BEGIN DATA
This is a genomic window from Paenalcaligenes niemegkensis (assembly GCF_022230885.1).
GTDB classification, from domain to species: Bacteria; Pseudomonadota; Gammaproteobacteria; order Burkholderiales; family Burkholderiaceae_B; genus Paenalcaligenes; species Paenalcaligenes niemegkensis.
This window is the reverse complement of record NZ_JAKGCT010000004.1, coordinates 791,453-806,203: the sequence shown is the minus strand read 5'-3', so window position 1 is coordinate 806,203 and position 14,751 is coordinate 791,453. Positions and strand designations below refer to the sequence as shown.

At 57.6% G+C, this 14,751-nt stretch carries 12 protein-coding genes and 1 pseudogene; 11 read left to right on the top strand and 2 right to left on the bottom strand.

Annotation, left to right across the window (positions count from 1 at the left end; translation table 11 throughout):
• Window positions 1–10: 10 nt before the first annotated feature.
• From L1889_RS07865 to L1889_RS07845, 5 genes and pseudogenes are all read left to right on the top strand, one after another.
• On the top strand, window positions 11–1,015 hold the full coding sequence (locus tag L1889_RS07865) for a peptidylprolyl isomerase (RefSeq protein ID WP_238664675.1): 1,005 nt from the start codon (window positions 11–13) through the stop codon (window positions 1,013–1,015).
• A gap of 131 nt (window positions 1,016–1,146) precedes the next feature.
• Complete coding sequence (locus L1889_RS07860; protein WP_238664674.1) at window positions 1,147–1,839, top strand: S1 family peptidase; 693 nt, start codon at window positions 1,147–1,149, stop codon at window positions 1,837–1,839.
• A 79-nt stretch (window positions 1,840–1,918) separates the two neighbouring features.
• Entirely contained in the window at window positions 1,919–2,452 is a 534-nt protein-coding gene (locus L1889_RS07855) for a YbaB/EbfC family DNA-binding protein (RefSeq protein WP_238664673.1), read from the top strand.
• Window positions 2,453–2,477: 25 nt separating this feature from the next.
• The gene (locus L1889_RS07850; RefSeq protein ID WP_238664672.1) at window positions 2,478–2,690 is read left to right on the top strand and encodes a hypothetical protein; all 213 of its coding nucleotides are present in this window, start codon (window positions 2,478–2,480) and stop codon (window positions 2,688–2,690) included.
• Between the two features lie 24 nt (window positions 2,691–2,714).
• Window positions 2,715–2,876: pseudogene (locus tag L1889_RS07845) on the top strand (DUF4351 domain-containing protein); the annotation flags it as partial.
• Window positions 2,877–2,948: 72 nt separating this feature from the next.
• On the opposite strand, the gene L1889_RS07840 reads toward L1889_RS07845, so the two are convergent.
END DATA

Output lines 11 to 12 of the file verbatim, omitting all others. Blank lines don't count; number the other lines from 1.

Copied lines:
• A 79-nt stretch (window positions 1,840–1,918) separates the two neighbouring features.
• Entirely contained in the window at window positions 1,919–2,452 is a 534-nt protein-coding gene (locus L1889_RS07855) for a YbaB/EbfC family DNA-binding protein (RefSeq protein WP_238664673.1), read from the top strand.